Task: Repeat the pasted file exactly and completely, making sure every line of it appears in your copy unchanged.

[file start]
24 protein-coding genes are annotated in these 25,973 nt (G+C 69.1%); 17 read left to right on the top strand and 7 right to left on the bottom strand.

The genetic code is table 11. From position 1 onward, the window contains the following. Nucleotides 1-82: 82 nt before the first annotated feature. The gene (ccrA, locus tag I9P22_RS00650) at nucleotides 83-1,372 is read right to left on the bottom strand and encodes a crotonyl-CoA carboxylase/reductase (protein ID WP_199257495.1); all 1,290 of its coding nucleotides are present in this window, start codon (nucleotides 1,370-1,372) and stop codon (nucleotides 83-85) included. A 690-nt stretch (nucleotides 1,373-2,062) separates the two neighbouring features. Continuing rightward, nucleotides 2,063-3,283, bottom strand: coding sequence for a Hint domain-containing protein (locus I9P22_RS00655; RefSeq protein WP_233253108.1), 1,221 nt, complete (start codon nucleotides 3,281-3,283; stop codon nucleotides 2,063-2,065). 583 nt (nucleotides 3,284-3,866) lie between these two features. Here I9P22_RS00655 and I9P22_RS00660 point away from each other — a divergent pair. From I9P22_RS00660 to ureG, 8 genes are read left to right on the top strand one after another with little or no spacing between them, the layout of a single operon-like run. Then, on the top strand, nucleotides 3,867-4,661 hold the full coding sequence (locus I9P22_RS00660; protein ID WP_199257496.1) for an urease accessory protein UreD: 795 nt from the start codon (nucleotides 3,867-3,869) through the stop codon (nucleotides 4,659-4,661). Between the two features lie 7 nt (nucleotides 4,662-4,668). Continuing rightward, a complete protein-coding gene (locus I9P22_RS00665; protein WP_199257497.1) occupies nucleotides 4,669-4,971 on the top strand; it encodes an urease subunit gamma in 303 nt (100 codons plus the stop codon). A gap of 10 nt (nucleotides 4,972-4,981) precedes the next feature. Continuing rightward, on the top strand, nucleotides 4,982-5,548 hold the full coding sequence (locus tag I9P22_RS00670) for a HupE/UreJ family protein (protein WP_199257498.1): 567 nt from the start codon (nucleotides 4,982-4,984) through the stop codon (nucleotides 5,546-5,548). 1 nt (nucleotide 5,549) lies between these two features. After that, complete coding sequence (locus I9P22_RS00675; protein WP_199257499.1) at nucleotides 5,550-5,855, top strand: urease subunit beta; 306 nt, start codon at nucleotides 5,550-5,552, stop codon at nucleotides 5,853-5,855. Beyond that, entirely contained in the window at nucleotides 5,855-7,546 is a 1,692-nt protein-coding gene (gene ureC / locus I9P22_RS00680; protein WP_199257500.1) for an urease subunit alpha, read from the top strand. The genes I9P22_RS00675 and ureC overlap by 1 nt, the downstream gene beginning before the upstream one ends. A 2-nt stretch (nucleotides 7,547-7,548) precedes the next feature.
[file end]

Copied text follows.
24 protein-coding genes are annotated in these 25,973 nt (G+C 69.1%); 17 read left to right on the top strand and 7 right to left on the bottom strand.

The genetic code is table 11. From position 1 onward, the window contains the following. Nucleotides 1-82: 82 nt before the first annotated feature. The gene (ccrA, locus tag I9P22_RS00650) at nucleotides 83-1,372 is read right to left on the bottom strand and encodes a crotonyl-CoA carboxylase/reductase (protein ID WP_199257495.1); all 1,290 of its coding nucleotides are present in this window, start codon (nucleotides 1,370-1,372) and stop codon (nucleotides 83-85) included. A 690-nt stretch (nucleotides 1,373-2,062) separates the two neighbouring features. Continuing rightward, nucleotides 2,063-3,283, bottom strand: coding sequence for a Hint domain-containing protein (locus I9P22_RS00655; RefSeq protein WP_233253108.1), 1,221 nt, complete (start codon nucleotides 3,281-3,283; stop codon nucleotides 2,063-2,065). 583 nt (nucleotides 3,284-3,866) lie between these two features. Here I9P22_RS00655 and I9P22_RS00660 point away from each other — a divergent pair. From I9P22_RS00660 to ureG, 8 genes are read left to right on the top strand one after another with little or no spacing between them, the layout of a single operon-like run. Then, on the top strand, nucleotides 3,867-4,661 hold the full coding sequence (locus I9P22_RS00660; protein ID WP_199257496.1) for an urease accessory protein UreD: 795 nt from the start codon (nucleotides 3,867-3,869) through the stop codon (nucleotides 4,659-4,661). Between the two features lie 7 nt (nucleotides 4,662-4,668). Continuing rightward, a complete protein-coding gene (locus I9P22_RS00665; protein WP_199257497.1) occupies nucleotides 4,669-4,971 on the top strand; it encodes an urease subunit gamma in 303 nt (100 codons plus the stop codon). A gap of 10 nt (nucleotides 4,972-4,981) precedes the next feature. Continuing rightward, on the top strand, nucleotides 4,982-5,548 hold the full coding sequence (locus tag I9P22_RS00670) for a HupE/UreJ family protein (protein WP_199257498.1): 567 nt from the start codon (nucleotides 4,982-4,984) through the stop codon (nucleotides 5,546-5,548). 1 nt (nucleotide 5,549) lies between these two features. After that, complete coding sequence (locus I9P22_RS00675; protein WP_199257499.1) at nucleotides 5,550-5,855, top strand: urease subunit beta; 306 nt, start codon at nucleotides 5,550-5,552, stop codon at nucleotides 5,853-5,855. Beyond that, entirely contained in the window at nucleotides 5,855-7,546 is a 1,692-nt protein-coding gene (gene ureC / locus I9P22_RS00680; protein WP_199257500.1) for an urease subunit alpha, read from the top strand. The genes I9P22_RS00675 and ureC overlap by 1 nt, the downstream gene beginning before the upstream one ends. A 2-nt stretch (nucleotides 7,547-7,548) precedes the next feature.